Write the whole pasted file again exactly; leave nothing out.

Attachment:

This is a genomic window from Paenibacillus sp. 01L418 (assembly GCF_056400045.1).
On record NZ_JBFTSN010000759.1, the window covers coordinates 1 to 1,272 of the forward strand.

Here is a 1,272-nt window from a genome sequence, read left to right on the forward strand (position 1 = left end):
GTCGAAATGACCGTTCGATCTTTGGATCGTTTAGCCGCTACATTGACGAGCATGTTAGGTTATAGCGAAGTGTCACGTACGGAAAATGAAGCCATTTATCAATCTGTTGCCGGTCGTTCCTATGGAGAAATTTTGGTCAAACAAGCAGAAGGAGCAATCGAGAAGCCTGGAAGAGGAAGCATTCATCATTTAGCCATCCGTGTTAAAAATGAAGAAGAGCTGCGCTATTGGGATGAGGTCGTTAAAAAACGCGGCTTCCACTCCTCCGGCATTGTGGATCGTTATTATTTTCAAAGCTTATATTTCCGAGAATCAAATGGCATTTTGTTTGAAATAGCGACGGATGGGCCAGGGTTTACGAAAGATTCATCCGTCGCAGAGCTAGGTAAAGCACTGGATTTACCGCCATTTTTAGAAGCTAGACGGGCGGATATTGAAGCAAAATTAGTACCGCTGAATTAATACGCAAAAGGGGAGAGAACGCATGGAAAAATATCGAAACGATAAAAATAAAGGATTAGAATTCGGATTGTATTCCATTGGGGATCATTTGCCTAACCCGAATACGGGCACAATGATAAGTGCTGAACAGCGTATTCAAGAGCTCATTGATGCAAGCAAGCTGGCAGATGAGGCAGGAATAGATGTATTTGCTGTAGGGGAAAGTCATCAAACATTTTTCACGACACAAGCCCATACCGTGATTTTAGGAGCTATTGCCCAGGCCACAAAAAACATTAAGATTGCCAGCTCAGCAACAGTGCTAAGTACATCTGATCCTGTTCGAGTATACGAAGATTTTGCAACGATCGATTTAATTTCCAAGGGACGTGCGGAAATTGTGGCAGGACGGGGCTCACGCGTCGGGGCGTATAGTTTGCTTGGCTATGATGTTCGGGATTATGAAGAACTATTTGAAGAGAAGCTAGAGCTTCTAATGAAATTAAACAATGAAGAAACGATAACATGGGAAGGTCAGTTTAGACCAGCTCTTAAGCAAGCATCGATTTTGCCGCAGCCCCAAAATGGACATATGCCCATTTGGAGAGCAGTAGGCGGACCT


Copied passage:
This is a genomic window from Paenibacillus sp. 01L418 (assembly GCF_056400045.1).
On record NZ_JBFTSN010000759.1, the window covers coordinates 1 to 1,272 of the forward strand.

Here is a 1,272-nt window from a genome sequence, read left to right on the forward strand (position 1 = left end):
GTCGAAATGACCGTTCGATCTTTGGATCGTTTAGCCGCTACATTGACGAGCATGTTAGGTTATAGCGAAGTGTCACGTACGGAAAATGAAGCCATTTATCAATCTGTTGCCGGTCGTTCCTATGGAGAAATTTTGGTCAAACAAGCAGAAGGAGCAATCGAGAAGCCTGGAAGAGGAAGCATTCATCATTTAGCCATCCGTGTTAAAAATGAAGAAGAGCTGCGCTATTGGGATGAGGTCGTTAAAAAACGCGGCTTCCACTCCTCCGGCATTGTGGATCGTTATTATTTTCAAAGCTTATATTTCCGAGAATCAAATGGCATTTTGTTTGAAATAGCGACGGATGGGCCAGGGTTTACGAAAGATTCATCCGTCGCAGAGCTAGGTAAAGCACTGGATTTACCGCCATTTTTAGAAGCTAGACGGGCGGATATTGAAGCAAAATTAGTACCGCTGAATTAATACGCAAAAGGGGAGAGAACGCATGGAAAAATATCGAAACGATAAAAATAAAGGATTAGAATTCGGATTGTATTCCATTGGGGATCATTTGCCTAACCCGAATACGGGCACAATGATAAGTGCTGAACAGCGTATTCAAGAGCTCATTGATGCAAGCAAGCTGGCAGATGAGGCAGGAATAGATGTATTTGCTGTAGGGGAAAGTCATCAAACATTTTTCACGACACAAGCCCATACCGTGATTTTAGGAGCTATTGCCCAGGCCACAAAAAACATTAAGATTGCCAGCTCAGCAACAGTGCTAAGTACATCTGATCCTGTTCGAGTATACGAAGATTTTGCAACGATCGATTTAATTTCCAAGGGACGTGCGGAAATTGTGGCAGGACGGGGCTCACGCGTCGGGGCGTATAGTTTGCTTGGCTATGATGTTCGGGATTATGAAGAACTATTTGAAGAGAAGCTAGAGCTTCTAATGAAATTAAACAATGAAGAAACGATAACATGGGAAGGTCAGTTTAGACCAGCTCTTAAGCAAGCATCGATTTTGCCGCAGCCCCAAAATGGACATATGCCCATTTGGAGAGCAGTAGGCGGACCT